Qual Saf Health Care 11:9-14 doi:10.1136/qhc.11.1.9
  • Original Article

Implementing clinical governance in English primary care groups/trusts: reconciling quality improvement and quality assurance

  1. S M Campbell,
  2. R Sheaff,
  3. B Sibbald,
  4. M N Marshall,
  5. S Pickard,
  6. L Gask,
  7. S Halliwell,
  8. A Rogers,
  9. M O Roland
  1. National Primary Care Research and Development Centre, University of Manchester, Manchester M13 9PL, UK
  1. Correspondence to:
 Mr S Campbell, National Primary Care Research and Development Centre, University of Manchester, Manchester M13 9PL, UK; 
  • Accepted 17 December 2001


Objectives: To investigate the concept of clinical governance being advocated by primary care groups/trusts (PCG/Ts), approaches being used to implement clinical governance, and potential barriers to its successful implementation in primary care.

Design: Qualitative case studies using semi-structured interviews and documentation review.

Setting: Twelve purposively sampled PCG/Ts in England.

Participants: Fifty senior staff including chief executives, clinical governance leads, mental health leads, and lay board members.

Main outcome measures: Participants' perceptions of the role of clinical governance in PCG/Ts.

Results: PCG/Ts recognise that the successful implementation of clinical governance in general practice will require cultural as well as organisational changes, and the support of practices. They are focusing their energies on supporting practices and getting them involved in quality improvement activities. These activities include, but move beyond, conventional approaches to quality assessment (audit, incentives) to incorporate approaches which emphasise corporate and shared learning. PCG/Ts are also engaged in setting up systems for monitoring quality and for dealing with poor performance. Barriers include structural barriers (weak contractual levers to influence general practices), resource barriers (perceived lack of staff or money), and cultural barriers (suspicion by practice staff or problems overcoming the perceived blame culture associated with quality assessment).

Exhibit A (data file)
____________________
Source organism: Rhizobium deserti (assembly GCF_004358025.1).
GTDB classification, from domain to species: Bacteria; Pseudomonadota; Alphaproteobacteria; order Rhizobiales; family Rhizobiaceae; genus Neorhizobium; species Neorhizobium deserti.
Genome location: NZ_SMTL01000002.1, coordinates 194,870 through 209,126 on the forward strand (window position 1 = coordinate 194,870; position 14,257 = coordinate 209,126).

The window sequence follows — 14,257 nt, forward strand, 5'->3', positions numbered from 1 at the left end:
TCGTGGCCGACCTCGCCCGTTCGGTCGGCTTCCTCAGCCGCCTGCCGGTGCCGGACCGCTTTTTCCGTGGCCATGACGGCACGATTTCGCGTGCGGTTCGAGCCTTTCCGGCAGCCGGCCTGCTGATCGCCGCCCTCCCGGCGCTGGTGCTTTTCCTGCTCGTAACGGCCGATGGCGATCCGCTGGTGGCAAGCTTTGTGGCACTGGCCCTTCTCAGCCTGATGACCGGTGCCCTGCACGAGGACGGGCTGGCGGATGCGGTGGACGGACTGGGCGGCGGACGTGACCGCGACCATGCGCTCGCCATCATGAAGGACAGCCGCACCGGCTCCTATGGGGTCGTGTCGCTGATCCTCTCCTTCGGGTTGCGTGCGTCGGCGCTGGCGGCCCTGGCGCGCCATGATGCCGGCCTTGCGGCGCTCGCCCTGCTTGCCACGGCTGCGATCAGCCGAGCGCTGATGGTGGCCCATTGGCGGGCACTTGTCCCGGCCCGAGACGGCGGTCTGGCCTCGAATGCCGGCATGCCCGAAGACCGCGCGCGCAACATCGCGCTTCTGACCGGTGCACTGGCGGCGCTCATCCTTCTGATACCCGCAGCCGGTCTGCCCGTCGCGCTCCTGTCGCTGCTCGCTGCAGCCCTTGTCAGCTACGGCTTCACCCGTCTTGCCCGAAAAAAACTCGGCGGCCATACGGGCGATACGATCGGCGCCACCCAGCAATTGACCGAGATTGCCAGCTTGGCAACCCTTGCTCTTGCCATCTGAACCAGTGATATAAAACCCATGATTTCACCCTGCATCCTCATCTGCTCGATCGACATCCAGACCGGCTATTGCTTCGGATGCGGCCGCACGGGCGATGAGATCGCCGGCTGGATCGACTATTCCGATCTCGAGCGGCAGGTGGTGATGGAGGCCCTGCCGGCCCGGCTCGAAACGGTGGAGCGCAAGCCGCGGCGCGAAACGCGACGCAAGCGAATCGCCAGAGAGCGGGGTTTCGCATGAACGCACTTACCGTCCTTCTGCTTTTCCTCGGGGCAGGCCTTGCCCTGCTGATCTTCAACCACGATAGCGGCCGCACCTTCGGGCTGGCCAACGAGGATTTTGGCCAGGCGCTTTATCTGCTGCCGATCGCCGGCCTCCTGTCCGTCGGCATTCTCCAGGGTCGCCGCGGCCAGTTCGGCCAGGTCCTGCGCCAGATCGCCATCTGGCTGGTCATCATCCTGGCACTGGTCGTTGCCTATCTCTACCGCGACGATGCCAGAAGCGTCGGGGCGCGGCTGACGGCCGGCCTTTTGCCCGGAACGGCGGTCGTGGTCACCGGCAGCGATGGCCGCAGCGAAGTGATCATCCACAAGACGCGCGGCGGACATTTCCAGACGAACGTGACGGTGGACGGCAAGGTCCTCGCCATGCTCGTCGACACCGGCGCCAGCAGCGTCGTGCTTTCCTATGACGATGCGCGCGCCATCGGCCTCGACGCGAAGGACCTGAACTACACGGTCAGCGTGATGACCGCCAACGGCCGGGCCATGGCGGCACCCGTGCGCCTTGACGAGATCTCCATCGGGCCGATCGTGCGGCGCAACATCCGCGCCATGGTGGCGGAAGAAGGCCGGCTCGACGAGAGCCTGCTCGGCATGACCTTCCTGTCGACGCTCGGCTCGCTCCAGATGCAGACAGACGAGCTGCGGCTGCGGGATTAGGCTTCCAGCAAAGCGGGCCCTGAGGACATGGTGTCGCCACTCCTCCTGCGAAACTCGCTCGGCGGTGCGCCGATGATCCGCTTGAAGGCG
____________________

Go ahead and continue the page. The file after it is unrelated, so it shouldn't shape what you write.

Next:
Conclusion: PCG/Ts are focusing on setting up systems for implementing clinical governance which seek to emphasise developmental and supportive approaches which will engage health professionals. Progress is intentionally incremental but formidable challenges lie ahead, not least reconciling the dual role of supporting practices while monitoring (and dealing with poor) performance.


  • Conflicts of interest: none.